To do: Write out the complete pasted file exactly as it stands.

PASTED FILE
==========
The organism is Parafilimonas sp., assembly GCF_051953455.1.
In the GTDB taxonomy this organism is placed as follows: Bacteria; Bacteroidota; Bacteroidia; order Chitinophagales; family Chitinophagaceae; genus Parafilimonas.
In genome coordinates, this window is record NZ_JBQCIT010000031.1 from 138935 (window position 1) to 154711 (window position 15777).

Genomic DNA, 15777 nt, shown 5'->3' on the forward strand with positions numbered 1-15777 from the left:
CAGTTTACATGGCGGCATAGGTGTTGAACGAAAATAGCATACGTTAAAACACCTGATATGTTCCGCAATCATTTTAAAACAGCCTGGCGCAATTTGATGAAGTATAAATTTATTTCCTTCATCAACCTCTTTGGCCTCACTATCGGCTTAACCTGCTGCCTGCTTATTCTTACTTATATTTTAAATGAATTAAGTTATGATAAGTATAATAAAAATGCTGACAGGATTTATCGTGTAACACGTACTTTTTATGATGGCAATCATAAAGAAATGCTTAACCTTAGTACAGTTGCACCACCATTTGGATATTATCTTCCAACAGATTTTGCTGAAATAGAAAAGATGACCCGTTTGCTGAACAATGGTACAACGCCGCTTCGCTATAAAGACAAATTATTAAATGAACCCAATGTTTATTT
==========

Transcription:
The organism is Parafilimonas sp., assembly GCF_051953455.1.
In the GTDB taxonomy this organism is placed as follows: Bacteria; Bacteroidota; Bacteroidia; order Chitinophagales; family Chitinophagaceae; genus Parafilimonas.
In genome coordinates, this window is record NZ_JBQCIT010000031.1 from 138935 (window position 1) to 154711 (window position 15777).

Genomic DNA, 15777 nt, shown 5'->3' on the forward strand with positions numbered 1-15777 from the left:
CAGTTTACATGGCGGCATAGGTGTTGAACGAAAATAGCATACGTTAAAACACCTGATATGTTCCGCAATCATTTTAAAACAGCCTGGCGCAATTTGATGAAGTATAAATTTATTTCCTTCATCAACCTCTTTGGCCTCACTATCGGCTTAACCTGCTGCCTGCTTATTCTTACTTATATTTTAAATGAATTAAGTTATGATAAGTATAATAAAAATGCTGACAGGATTTATCGTGTAACACGTACTTTTTATGATGGCAATCATAAAGAAATGCTTAACCTTAGTACAGTTGCACCACCATTTGGATATTATCTTCCAACAGATTTTGCTGAAATAGAAAAGATGACCCGTTTGCTGAACAATGGTACAACGCCGCTTCGCTATAAAGACAAATTATTAAATGAACCCAATGTTTATTT